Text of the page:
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Childhood Sleep Duration and Associated Demographic Characteristics in an English Cohort

More research is needed to identify what is normal when it comes to child sleep. Some of what is known is that children need longer nighttime sleep until about 9 years old. By school age, most children sleep through the night, but children up to 3 1/2 years old continue to wake at least once. Low birth-weight and pre-term infants sleep more. Infants of younger mother sleep more. All infants sleep longer at night, wake multiple times at night, and sleep longer daytime naps than young children who mostly stop taking naps by 5 years old. Girls sleep longer than boys. Children with siblings sleep less.

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  • N: 8,500
  • Subject Ages: Not available
  • Location: England, County of Avon (total population 940,000)
  • SES: Not available
  • Eligibility: Children born in 1991 and 1992
  • Additional: Predominantly White population, urban and rural mix similar to the rest of the United Kingdom


  1. To examine sleep duration and patterns in a well-characterized, large, unselected cohort of children across early childhood.

Variables Measured, Instruments Used

  • Sleep duration - questionnaire

Design—Cohort, prospective longitudinal



  1. Currently available data do not allow the identification of what constitutes “normal” sleep duration for children at different ages. We have shown, in an unselected birth cohort, striking interindividual and intraindividual variation that may result in mislabeling of children with potential sleep disorders when their sleep is within the normal range. Clinicians and parents will benefit from more accurate estimations of normal ranges of sleep duration and sleep awakening in relationship to family characteristics.
  2. There are specific demographic characteristics associated with sleep duration during childhood.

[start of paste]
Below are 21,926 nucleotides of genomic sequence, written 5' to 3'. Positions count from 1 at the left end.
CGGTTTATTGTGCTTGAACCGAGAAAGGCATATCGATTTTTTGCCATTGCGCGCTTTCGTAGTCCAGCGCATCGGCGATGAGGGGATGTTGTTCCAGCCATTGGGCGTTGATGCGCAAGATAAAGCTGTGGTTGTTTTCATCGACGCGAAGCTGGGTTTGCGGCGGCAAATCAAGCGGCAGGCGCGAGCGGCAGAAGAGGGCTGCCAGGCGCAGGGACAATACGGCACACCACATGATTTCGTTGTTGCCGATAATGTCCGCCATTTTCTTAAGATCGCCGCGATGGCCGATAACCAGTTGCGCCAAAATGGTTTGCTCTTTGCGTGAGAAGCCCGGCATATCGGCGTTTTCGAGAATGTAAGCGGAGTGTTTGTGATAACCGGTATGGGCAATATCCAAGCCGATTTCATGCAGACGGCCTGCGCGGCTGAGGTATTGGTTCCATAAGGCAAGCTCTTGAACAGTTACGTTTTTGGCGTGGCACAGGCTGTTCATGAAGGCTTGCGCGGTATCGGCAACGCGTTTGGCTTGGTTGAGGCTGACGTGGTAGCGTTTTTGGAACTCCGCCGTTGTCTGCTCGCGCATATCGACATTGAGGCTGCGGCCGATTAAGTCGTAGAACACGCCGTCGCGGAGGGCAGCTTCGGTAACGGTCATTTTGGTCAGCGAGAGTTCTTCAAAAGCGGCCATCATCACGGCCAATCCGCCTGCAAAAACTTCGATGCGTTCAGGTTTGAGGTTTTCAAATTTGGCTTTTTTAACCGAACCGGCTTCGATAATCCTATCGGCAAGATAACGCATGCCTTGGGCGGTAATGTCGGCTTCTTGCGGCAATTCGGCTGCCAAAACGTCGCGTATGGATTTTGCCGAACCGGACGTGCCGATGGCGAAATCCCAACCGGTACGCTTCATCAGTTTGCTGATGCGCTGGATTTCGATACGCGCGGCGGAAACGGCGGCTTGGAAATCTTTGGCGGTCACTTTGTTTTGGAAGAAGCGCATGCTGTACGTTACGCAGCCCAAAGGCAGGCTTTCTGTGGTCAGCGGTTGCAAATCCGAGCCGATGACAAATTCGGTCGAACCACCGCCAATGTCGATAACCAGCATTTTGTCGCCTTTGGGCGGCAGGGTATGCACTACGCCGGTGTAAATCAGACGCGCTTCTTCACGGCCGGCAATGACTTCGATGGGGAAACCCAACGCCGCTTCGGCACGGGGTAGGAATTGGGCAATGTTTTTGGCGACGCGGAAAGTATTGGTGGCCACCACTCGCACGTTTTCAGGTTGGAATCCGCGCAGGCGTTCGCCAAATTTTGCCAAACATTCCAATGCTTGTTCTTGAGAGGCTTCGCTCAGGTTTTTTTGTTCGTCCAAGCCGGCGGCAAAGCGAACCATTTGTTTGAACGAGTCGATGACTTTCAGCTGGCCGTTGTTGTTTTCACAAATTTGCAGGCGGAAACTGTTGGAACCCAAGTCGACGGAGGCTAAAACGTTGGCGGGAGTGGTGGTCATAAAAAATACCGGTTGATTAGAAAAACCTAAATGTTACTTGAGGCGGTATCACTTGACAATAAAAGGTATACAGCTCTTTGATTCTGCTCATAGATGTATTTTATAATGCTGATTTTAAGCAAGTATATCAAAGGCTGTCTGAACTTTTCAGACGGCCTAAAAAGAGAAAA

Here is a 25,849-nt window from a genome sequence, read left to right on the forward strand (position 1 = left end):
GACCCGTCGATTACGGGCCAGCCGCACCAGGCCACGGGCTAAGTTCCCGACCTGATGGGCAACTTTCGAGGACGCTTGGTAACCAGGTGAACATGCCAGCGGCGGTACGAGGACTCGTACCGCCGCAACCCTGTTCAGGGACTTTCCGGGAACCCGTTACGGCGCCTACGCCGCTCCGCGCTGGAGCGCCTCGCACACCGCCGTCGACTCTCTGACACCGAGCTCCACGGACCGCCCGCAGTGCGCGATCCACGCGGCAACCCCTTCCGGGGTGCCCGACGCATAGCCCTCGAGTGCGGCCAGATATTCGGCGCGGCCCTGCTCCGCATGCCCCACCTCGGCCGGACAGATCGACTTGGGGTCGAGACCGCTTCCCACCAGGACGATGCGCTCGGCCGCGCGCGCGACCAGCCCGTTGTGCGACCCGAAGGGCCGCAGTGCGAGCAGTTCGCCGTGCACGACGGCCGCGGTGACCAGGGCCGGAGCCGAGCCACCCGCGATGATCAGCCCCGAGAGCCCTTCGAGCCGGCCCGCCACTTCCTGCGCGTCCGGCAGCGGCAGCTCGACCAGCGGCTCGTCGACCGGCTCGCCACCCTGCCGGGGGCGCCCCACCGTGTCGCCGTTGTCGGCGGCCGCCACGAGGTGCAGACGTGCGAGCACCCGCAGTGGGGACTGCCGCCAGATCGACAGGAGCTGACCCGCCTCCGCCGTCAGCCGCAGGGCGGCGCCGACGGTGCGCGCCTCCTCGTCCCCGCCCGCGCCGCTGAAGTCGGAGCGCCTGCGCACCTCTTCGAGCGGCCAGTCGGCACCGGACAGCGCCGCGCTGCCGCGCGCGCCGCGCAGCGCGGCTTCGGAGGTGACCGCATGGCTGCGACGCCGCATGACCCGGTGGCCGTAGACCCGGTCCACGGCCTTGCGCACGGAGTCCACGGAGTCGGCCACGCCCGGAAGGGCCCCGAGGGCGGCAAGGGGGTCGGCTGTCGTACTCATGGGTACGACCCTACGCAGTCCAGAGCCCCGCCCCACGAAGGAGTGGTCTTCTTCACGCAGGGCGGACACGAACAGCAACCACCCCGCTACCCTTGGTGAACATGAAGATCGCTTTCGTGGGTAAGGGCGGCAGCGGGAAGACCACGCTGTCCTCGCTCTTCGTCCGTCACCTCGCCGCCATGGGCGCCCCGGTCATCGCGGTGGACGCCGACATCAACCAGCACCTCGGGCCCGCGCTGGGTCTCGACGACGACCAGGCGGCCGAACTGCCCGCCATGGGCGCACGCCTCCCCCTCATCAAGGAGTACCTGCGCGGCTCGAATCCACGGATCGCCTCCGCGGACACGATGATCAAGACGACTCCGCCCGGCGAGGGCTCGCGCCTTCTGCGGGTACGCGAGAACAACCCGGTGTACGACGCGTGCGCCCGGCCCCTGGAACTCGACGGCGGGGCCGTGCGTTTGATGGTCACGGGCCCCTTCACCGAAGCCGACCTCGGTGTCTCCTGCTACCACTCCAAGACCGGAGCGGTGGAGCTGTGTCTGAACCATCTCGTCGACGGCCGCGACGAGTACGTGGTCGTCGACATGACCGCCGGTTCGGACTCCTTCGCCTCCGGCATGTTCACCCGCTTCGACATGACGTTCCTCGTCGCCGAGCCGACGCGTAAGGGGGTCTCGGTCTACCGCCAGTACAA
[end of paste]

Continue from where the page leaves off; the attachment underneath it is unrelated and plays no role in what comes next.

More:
3. Total sleep time decreased from an average of 13.2 hours at 6 months to 9.8 hours at 11 years.
  4. Nighttime sleep duration did not begin to decline until about 9 years.
  5. By school age, most children slept through the night, but about half of children between 18 and 42 months were reported by their parents to wake at least once. Ten percent of infants woke more than three times per night, which decreased over time.
  6. Average daytime sleep time at 6 months was 2.4 hours. This number was about 1.2 hours for those children who still took daytime naps, and only 2% of children took naps by age 5.
  7. Girls consistently slept five to ten minutes longer than boys.
  8. Low birthweight and pre-term infants slept longer.
  9. Sleep duration was longer for infants of younger mothers and shorter for those of older mothers.
  10. Children from lower SES families tended to go to bed later and rise later.
  11. Older children from mothers with lower education tended to sleep slightly longer.
  12. Children of non-White ethnicity slept less than White children, and their bedtimes were later.
  13. Children in families with many other children slept less.


  • A limitation of most longitudinal studies conducted over several years is that missing data and loss to follow-up are more likely to occur in the most socioeconomically deprived groups. This study is no different, but its large size means that, even with different rates of loss to follow-up, there is sufficient power to investigate effects in small groups. The number of children in the study fell from 11,478 at 6 months to 7,043 at age 11. The children lost to follow-up over time were mostly from lower socioeconomic status (SES) families with more vulnerable infants.
  • Sleep duration at all time points was only available for 4,528 participants.
  • Parent reporting of children’s sleep tends to overestimate sleep duration.